# Motion in a circle

#### psingh

Two wires with 2.0kg sphere is tied to a pole with 1m in between the wires. each wire makes an outward angle with the pole of 60 degress and an inward angle with the pole of 30 degrees.

for what speed is the tension the same in both wires and what is that tension.

well i figured you needed to find the tension in the vertical direction and then subsitute that into the tension in the horizontal and find the radius. but im not sure exactly how to go about doing this. so any help would be nice =] thanks

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#### KingOfTwilight

I'm not sure whether I understood your problem but I think you need these:

$$T_{vertical} = G$$ and the horizontal component is causing the rotational movement, so $$T_{horizontal} = m\frac{v^2}{R}$$

#### abercrombiems02

I would need to see a picture or have a better physical description as to whats going on here, but for the general idea of the problem. You are correct, in the fact that the sum of forces in the radial (horizontal) direction must equal the centripetal force. This is 1 equation. You are also correct that the sum of forces in the vertical direction must equal zero. Between these two equations you should have 3 unknowns, both the tensions and the velocity of the object. Your third equation is simple, its one of the constraints in the problem... t1 = t2. So you have three equations and three unknowns, the problem is solvable. I actually would find it slightly more general to write the magnitude of centripetal force as m*r*omega^2 as opposed to mv^2/r because that velocity only corresponds to a single radius. Granted we assume the radius doesnt change due to any of the deformable characteristics of the wire, I still think its more general to determine the angular velocity which is omega, having units of rad/sec.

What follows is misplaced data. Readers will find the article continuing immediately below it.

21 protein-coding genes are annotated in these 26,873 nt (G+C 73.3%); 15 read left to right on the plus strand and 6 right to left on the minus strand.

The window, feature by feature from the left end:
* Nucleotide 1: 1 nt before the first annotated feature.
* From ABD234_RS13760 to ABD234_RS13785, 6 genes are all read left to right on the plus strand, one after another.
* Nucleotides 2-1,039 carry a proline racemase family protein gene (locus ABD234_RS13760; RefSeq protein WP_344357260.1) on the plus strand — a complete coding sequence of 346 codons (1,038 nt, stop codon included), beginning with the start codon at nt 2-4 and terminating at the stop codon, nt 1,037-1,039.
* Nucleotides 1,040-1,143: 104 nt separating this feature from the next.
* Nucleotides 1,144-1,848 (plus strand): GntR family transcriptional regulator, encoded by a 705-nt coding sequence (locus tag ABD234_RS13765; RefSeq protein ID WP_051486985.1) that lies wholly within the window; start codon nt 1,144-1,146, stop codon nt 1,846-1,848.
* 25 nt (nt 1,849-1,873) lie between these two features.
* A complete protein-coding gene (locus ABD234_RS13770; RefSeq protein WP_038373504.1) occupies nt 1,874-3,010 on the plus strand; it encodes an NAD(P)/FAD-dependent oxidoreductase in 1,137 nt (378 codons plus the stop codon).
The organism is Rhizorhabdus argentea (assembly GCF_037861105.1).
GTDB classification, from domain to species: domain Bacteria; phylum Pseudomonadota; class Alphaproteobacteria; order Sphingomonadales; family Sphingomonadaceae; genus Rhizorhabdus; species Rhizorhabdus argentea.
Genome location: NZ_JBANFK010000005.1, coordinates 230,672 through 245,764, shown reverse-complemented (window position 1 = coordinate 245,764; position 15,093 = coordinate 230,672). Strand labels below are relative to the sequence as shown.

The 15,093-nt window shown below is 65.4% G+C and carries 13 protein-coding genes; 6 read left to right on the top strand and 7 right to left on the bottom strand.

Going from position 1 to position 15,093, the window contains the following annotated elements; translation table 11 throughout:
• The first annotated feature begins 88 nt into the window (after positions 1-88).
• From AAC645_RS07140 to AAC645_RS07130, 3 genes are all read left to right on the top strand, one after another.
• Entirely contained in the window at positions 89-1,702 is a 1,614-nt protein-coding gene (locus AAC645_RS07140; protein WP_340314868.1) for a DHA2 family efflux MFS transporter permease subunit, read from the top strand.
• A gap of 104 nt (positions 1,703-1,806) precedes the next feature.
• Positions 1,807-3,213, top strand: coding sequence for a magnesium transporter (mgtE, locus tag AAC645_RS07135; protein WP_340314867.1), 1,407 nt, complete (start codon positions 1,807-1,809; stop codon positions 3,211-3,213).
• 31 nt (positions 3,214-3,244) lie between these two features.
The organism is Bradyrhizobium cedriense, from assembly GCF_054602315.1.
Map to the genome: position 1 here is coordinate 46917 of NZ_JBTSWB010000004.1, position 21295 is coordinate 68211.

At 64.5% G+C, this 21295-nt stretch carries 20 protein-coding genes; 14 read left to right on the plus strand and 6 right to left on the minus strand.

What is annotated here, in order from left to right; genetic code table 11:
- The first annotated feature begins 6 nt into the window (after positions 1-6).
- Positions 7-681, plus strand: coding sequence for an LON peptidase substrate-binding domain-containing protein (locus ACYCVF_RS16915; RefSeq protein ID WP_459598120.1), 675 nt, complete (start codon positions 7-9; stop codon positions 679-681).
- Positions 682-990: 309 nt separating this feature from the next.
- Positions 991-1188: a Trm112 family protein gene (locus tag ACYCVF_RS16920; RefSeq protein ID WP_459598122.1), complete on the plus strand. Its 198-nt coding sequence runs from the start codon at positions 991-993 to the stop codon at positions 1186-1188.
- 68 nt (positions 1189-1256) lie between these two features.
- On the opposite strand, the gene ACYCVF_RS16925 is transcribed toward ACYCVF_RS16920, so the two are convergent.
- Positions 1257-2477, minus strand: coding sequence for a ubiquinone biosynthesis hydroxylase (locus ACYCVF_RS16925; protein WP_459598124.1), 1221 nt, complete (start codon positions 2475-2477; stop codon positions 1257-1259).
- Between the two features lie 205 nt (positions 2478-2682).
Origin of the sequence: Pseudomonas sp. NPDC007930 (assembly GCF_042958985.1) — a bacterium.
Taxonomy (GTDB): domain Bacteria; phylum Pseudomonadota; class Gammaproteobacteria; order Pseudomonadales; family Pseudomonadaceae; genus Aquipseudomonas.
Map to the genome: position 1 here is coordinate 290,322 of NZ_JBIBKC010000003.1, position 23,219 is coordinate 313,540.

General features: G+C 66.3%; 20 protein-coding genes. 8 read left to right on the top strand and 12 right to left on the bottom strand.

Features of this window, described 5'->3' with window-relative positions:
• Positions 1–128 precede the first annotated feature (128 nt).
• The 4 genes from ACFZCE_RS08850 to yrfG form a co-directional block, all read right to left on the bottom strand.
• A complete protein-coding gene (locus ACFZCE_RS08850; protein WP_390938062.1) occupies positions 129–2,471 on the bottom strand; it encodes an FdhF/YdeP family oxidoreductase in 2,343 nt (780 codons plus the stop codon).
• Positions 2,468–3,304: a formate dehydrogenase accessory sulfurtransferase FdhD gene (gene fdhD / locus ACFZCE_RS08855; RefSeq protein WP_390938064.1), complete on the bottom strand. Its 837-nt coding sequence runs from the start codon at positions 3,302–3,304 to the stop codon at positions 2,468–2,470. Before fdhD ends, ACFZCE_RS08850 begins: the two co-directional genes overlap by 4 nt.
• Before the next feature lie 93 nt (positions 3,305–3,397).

#### psingh

oh no i forgot to attach the inital picture.. ok basically its two strings attached to a vertical pole with 1m of space between them, it looks like a triangle attached to a pole with the interior angles 30,30,120 the 30 degree angles are with the pole. so if u break that up its two triangles (30,60,90).

this is what i got so far since the interor angles 30 and 30 are the same both sides should have the same length, so i used the law of sines and found the length of the rope and since they both have the same angle they have the same length. after finding this i was able to find the radius = 0.289 by trig.

so my equations i set up were..

T(1)cos60+ T(2)cos60=mv^2/r (im using v because the answer needs to be in m/s)

T(1)sin60-T(2)sin60-mg=ma=0 T(1)sin60-T(2)sin(60)=19.62

and then they said that T(1) = T(2) and that zeros out the equation so it doesnt work?? i dunno

#### marlon

psingh said:
T(1)cos60+ T(2)cos60=mv^2/r (im using v because the answer needs to be in m/s)
One can directly conclude that this is incorrect since the centripetal motion is two dimensional, ie the r-vector has both horizontal and vertical components. Since you are writing down two equations of motion in vertical and horizontal direction, you must be consequent. The left hand side of this equation contains components of forces in ONE single direction, while the right hand side is two dimensional. You see my point ?

regards
marlon

Besides, could you add a figure ?

Last edited:

#### psingh

the picture of the problem

i finally figured out how to put the picture on

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#### psingh

o yeaa its not drawn to scalee

#### Doc Al

Mentor
The only radial forces on the sphere are the horizontal components of the tension in the wires. So those forces create the centripetal acceleration. (Use some geometry to find the radius of the circular motion.)

#### psingh

for my radius i got 0.289m

i understand that the x components are the radial components and u set that equal to centrip. accel, but what i dont get is how to find the tension

#### Doc Al

Mentor
You find the tension by writing equations for both horizontal and vertical forces on the sphere. (The vertical forces are in equilibrium.) With those two equations, you'll have all the info you need to find the speed.

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